“Can I sit outside?” I ask and am met with a worried silence.
“Is there anyone outside” the boss asks the barman.
“No”, after checking.
More thinking before “Normally … “ his voice trails off. He explains they can’t differentiate between customer demographics but this time consents to allow me to enjoy my beer and salt and vinegar chips outside whilst they close the bar.
11 December 2015
Another early pre-dawn start. Headwinds. I crawl along at 11 kilometres per hour, aiming for Curtin Springs 103 km west.
After two hours the headwind dies and the riding gets easier.
Thirty kilometres from Curtin Springs I pull into a rest area. It has shelters and water!
Everyday now it’s 30 to mid-40 C temperatures. It’s energy sapping, like being out in cold weather it costs energy just to be. I feel it through my eyes. They get tired. With sunnies on it’s bearable but my eyes just want to close.
Lasseter Highway is a main tourist route. It explains the multilingual signs and rest areas with shade and water. Attempts to keep the tourists from fatigue and dehydration related accidents and problems. For me the water is a major bonus. I can freely re-hydrate rather than manage water supplies and intake. Although it also means the weight I am pushing does not go down since I replace the water I consume. Small price to pay to remain well hydrated, especially on asphalt.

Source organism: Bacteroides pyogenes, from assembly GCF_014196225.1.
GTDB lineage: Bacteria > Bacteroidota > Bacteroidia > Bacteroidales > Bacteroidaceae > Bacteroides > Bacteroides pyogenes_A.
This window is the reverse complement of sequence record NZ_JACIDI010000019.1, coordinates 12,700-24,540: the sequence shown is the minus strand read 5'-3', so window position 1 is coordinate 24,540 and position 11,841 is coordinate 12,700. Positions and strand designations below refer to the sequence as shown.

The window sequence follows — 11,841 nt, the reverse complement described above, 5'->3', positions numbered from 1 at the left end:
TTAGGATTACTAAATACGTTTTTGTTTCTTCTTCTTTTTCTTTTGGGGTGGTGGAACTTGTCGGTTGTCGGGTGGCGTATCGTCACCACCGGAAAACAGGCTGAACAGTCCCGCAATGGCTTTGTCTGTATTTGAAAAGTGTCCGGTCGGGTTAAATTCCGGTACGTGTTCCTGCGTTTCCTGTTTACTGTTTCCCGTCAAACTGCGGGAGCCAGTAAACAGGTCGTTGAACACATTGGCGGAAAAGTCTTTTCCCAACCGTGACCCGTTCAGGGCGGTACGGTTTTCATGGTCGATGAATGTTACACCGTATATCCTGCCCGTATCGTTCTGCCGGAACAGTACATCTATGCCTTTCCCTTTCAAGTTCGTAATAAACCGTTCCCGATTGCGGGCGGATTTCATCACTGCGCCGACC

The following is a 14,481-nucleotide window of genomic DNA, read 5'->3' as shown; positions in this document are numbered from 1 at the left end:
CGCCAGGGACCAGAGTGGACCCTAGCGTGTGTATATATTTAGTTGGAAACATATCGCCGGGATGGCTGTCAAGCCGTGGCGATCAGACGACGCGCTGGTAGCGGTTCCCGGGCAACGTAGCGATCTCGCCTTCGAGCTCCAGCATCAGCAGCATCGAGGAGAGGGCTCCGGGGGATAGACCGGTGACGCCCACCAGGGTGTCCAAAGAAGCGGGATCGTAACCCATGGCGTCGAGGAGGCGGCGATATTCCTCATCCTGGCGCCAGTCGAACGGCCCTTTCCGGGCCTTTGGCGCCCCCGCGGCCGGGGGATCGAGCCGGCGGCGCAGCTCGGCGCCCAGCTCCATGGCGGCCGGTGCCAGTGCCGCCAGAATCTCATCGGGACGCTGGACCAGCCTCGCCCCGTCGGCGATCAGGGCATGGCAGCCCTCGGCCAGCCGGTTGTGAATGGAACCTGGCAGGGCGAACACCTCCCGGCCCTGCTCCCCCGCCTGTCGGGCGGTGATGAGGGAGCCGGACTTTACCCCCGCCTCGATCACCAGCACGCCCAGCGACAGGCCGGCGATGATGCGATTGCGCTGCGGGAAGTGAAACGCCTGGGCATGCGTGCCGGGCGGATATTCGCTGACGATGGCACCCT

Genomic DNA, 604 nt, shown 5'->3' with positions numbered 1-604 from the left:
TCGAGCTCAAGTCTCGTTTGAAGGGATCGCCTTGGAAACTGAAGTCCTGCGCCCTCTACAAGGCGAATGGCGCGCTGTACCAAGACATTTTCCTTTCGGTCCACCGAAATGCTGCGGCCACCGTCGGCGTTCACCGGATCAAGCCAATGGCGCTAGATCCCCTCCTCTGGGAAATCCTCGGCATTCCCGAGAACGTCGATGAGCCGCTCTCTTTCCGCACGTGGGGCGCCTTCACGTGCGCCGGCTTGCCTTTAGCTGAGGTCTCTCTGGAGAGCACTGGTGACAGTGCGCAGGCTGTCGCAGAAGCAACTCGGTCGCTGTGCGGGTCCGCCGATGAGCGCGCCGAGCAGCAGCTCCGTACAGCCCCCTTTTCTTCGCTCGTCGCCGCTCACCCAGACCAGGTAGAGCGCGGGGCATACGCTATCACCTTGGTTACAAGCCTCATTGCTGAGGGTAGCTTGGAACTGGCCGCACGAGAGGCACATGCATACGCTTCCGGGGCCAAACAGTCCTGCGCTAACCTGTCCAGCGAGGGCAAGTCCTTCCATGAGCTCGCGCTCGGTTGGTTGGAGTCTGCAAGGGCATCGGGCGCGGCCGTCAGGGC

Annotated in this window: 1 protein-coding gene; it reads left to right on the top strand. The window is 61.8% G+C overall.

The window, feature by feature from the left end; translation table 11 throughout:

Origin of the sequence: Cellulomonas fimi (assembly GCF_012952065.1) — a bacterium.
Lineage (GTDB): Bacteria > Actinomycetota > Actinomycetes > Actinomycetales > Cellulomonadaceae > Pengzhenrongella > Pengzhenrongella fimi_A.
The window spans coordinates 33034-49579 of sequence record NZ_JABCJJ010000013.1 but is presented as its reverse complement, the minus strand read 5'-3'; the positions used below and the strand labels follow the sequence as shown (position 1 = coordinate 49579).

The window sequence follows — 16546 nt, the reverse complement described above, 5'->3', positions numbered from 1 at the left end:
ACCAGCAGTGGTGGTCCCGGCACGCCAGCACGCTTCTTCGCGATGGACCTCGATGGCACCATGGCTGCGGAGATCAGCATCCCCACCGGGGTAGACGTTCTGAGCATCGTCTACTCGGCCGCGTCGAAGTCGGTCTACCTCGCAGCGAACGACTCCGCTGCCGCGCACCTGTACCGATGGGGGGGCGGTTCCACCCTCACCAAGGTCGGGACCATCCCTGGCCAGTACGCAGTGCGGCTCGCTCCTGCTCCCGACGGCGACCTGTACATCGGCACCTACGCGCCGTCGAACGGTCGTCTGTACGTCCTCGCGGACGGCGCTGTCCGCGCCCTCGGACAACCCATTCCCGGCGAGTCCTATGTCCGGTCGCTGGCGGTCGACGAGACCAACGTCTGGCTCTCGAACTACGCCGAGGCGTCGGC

Fatigued I rest my head on my arms on the concrete table and enjoy a power-nap.
It’s not only me who’s feeling the heat. My multi-vitamin tablets have begun to explode in the heat. The packet if full of weird mustard coloured goo. They end up in the bin.
The water tank has an ominous sign attached to it: “The water may not be suitable for drinking”. Which does beg the question What is the water for? Why put water in a rest area unless its purpose is for drinking? I drink it non the less and suffer no ill effects.
A hot willy-wagtail sits under the tap to collect the odd drip. Although I place a cup with some water in it the bird doesn’t work it out and so I drink it just before departing.
Curtin Springs lies some 35 km from Atila and there’s a lookout, with water, from which the mesa can be viewed. I pull in, parking Dreamer and Ziflex in front of rows of 4WDs, lesser vehicles and tourist buses. I get off and take photos, just like everyone else.
I have a good dose of Fifeteen Minutes of Fame at the Atila lookout. Large numbers of tourists who’ve randomly arrived for the view are intrigued by Dreamer and Ziflex and me. I get a million questions and countless photographs. One young guy tells me “You’re my hero”! Perhaps he gets inspired and takes to two wheels. It is quite fun. They all give me wide, wide berth and waves and beeps of horns as they drive past. A heart-warming and utterly unexpected experience.